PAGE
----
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Self-Care and Attention Span with Anthony Clemons

In this episode of LivingUpp's Conversations with Smart People, I interviewed Anthony Clemons, an educator and writer who lives in Elizabethtown, KY, about the topic of self-care and attention span.

Anthony uses an array of adult education and educational psychology coursework to teach college instructors, and for years he's been studying attention spans -- how we misunderstand them, what's actually going on with our attention, and what that will mean in the new fourth industrial revolution.

It's been widely suggested that our attention spans have dwindled in recent years as the use of digital devices and social media have increased.

But is that really true? 

Watch the full interview here

What is an attention span?

To answer the question of whether or not our attention spans have dwindled, we need to first understand what an attention span is.

The earliest research on this topic began as far back as 2,400 years ago with Aristotle. It was originally a philosophy before it was a psychological ideal, and it involves how we manage the noise around us.

"Attention span is a colloquial term that we sometimes use to explain how well we're able to dedicate our focus and attention," explains Anthony. And understanding how to better manage our attention can help us achieve our goals more effectively.

How is attention span measured?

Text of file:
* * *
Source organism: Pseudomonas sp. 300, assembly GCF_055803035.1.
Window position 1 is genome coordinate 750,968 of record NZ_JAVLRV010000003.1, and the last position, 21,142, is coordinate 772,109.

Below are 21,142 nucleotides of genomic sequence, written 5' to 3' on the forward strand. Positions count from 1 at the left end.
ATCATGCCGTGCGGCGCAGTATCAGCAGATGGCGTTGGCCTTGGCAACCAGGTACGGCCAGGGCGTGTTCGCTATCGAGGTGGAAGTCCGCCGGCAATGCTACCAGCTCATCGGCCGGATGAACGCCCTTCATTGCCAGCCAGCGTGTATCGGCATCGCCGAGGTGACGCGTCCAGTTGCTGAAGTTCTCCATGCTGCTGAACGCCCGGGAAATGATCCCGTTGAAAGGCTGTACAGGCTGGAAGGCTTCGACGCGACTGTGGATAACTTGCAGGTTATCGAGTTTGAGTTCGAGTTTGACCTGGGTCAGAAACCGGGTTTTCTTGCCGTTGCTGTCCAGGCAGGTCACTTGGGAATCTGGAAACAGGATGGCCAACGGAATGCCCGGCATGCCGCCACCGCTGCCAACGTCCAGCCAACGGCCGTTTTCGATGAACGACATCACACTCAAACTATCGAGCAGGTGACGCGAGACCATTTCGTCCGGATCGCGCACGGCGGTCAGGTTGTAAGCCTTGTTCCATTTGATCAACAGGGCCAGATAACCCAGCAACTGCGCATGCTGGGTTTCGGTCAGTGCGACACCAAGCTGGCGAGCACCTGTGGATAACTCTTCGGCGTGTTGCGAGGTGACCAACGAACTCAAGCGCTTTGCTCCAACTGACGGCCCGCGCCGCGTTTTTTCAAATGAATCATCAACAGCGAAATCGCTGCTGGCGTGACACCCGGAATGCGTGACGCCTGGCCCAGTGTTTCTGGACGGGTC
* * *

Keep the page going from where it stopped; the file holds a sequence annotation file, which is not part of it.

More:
Have you ever heard that the human attention span is as short as a goldfish?

In 2015, Microsoft released a study claiming that the attention span of humans was a mere 5 to 9 seconds -- or that of a goldfish. The claim was later debunked when the information cited was found to come from erroneous sources. But even so, the seed for shortened attention spans was planted in many.

The truth is, however, attention spans haven't changed much. In fact, University of Chicago professor Edward Vogel determined that attention hasn't changed in any meaningful way in 20 years.

Attention is measured in terms of how many stimuli we can interact with at a given time, how well we're able to divide our cognition via the 3 types of attention -- selective, sustained and alternating. For example, we can generally only divide our attention between up to 4 items at a time.

But the challenge is, the variables we interact with -- the amount of stimuli we're exposed to -- is increasing constantly. There's always something else to attract our attention. 

Over the last decade, companies have doubled down on efforts to capture our attention through marketing and advertising. And as these efforts have increased, more and more products are being designed to increase the bandwidth of our alternating attention. As a result, our sustained attention capability has decreased. That means we're always trying to find more stimuli, but it doesn't necessarily mean we're productive.

We're often just busy.

That's why we constantly seek out more and more stimuli to keep our minds occupied, and we're less willing to engage over long periods of time with stimuli that won't engage our alternating attention. 

What are the best ways to keep someone's attention?

To increase sustained attention, you have to set the right conditions. 

We live and work in environments that are not conducive to our ability to focus. Open office environments is a classic example. 

According to Anthony, if you want people to get to a deeper level of cognition, if you want them to be able to critically and creatively focus and reach what we call flow -- the ability to deep dive into something that engages you to the point that you lose track of time and space -- you have to set the right conditions.

In his book Flow*,  Mihaly Csikszentmihalyi (pronounced Me-hi Cheek-sent-me-hi) describes this state of optimal experience as "a sense of exhilaration, a deep sense of enjoyment that is long cherished and that becomes a landmark in memory for what life should be like."